• mineralised/ossified components: low signal intensity
    • peritumoural oedema: high signal intensity

Treatment and prognosis

Work-up includes local staging by MRI (for skip lesions) prior to biopsy and distant staging with bone scan and chest CT.

Cure, if achievable, requires aggressive surgical resection often with amputation followed by chemotherapy. If a limb-salvage procedure is feasible, a course of multidrug chemotherapy precedes surgery to downstage the tumour, followed by wide resection of the bone and insertion of an endoprosthesis. The outcome depend on different factors such as age, sex, site, size, and type but the most important predictor is the histologic degree of necrosis post induction chemotherapy; 90% histologic necrosis is associated with much better prognosis 6. Currently, the 5-year survival rate after adequate therapy is approximately 60-80% 4.

The most frequent complications of conventional osteosarcoma are pathologic fracture and the development of metastatic disease, particularly to bone, lung and regional lymph nodes.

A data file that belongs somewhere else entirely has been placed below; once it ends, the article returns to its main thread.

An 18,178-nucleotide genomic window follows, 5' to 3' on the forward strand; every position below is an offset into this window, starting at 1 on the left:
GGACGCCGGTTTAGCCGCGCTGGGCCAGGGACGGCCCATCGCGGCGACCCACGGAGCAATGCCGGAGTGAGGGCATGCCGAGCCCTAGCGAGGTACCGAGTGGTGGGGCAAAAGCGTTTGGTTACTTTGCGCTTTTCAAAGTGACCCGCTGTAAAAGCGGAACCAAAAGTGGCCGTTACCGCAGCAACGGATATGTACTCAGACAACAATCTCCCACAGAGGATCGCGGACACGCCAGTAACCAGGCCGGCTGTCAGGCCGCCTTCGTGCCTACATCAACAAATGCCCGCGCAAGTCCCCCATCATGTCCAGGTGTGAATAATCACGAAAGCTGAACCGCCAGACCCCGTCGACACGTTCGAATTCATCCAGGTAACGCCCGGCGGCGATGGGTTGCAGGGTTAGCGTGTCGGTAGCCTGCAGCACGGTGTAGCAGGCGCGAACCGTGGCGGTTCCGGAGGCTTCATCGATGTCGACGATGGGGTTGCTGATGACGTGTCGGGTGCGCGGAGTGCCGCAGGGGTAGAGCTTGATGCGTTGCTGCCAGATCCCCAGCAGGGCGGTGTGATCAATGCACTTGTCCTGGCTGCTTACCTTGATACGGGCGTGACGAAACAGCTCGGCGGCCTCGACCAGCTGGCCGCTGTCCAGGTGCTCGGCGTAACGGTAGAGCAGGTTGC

Differential diagnosis

General differential considerations include:

When the lesion is at the posteromedial distal femur consider:

Practical points

When planning to biopsy a potential sarcoma, the treating surgeon should be consulted to plan the biopsy track as this will require excision to reduce the change of seeding. A poorly planned track that crosses compartments can result in a more extensive resection, potentially with poor outcomes for the patient. 


Bone tumours

The differential diagnosis for bone tumours is dependent on the age of the patient, with a very different set of differentials for the paediatric patient.

Edit Article Share
URL of Article

Article Information:

rID: 1170
System: Musculoskeletal
Section: Pathology
Synonyms or Alternate Spellings:
  • Conventional osteosarcoma
  • Osteogenic sarcoma
  • Osteosarcoma: general
  • Osteosarcomas
  • Osteogenic sarcomas
  • Conventional osteosarcomas
  • Drag
    Distribution of o...
    Figure 1: IIlustration - distribution
    Drag here to reorder.
  • Drag
    Osteosarcoma: T2
    Case 1
    Drag here to reorder.
  • Drag
    Figure 2: gross pathology - cut slice